How to configure No-IP DUC service in your Raspberry PI

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Many Raspberry PI projects (like using it as a server, as home utomation or simply for Raspberry PI remote access) involve having its services exposed to internet. It means that your Raspberry PI will not only answer to its local IP address queries, but it will be available also from internet external access. This is useful to access your home server, monitor IP cameras & manage your websites DNS among many other things.

No-IP is a widely known Dynamic DNS service offering free hostnames easily manageable from a web dashboard. No-IP owns a wide number of public domains and gives its customers the use of subdomains for free. No-IP will take care to publish your IP to public DNS servers, so that your subdomain will be reachable from everywhere in the world. Once defined your favourite hostname, your work will be only updating IP associated to your hostname with the dynamic IP address you get from your Internet Service Provider. To simplify also this operation, No-IP team gives you a free Dynamic Update Client (DUC), available for Windows, Linux and MacOS, which scans at defined intervals your current public IP and operates dynamic updates to your subdomain A record.

Before digging into DNS topic, you have to take in consideration some networking concepts which can negatively influence this project success.

Networking Considerations

Public IP (Internet Protocol) addresses – usually referring only to IPv4 – are a list of IP addresses known and reachable worldwide. They are managed following IEEE recommendations and throught local agencies deputed to assure IP usability. They are associated to mnemonic labels (domain names) with the help of a world-wide connected network of public DNS servers (Domain Name Servers).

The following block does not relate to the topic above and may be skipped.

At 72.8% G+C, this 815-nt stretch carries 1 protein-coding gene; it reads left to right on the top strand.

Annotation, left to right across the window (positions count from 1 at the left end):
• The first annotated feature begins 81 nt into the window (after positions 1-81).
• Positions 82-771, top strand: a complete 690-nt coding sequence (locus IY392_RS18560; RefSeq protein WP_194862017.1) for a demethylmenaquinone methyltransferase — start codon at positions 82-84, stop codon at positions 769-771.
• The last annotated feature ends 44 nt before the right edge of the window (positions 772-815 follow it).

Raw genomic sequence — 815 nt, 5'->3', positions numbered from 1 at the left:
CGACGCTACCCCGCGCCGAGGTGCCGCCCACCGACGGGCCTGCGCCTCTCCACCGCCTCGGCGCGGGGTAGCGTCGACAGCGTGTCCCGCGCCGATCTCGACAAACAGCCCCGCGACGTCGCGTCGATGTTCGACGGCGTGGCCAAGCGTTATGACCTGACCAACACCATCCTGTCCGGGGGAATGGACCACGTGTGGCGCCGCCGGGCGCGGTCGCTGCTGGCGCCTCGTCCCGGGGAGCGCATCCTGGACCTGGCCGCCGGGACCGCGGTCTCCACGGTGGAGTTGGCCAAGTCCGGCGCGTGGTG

These assets are really important for computer communications becuse they are the main way internet devices can communicate each other. Public IPs are also precious resources, because their number is far lower than available internet devices.

To face Public IP addresses lack, Intenet Providers usually make use of some networking techniques like NAT (Network Address Translation), giving their customers only reusable private IP addresses which are after gathered and exposed all from a single public IP address. This allows them reducing static IP addresses usage.

So, the first question for dynamic DNS usage: you need to ask your Internet Provider if you have a public or private IP address. You can also get this info by comparing your internet gateway device (usually your router) WAN IP with output from this terminal command:

curl icanhazip.com    

If those values are different, the only way is asking your Internet Provider if they can get you a Public IP address instead of a Private IP address.

If those values are the same, then you are on right way to get a working dynamic DNS. But this IP address can change according to Internet Service Provider operations, since ISP usually assign dynamic IP addresses. Last problem is the reason where No-IP helps.

The second consideration regards Port Forwarding. This part isn’t strictly required for dynamic DNS, but it is needed for publishing Raspberry PI services. If use a router to connect your Raspberry PI to internet and you want to expose to public network some R<PI services, then your router needs to know that incoming traffic to specific TCP or UDP port(s) needs to be directly forwarded to one of its internal lan devices.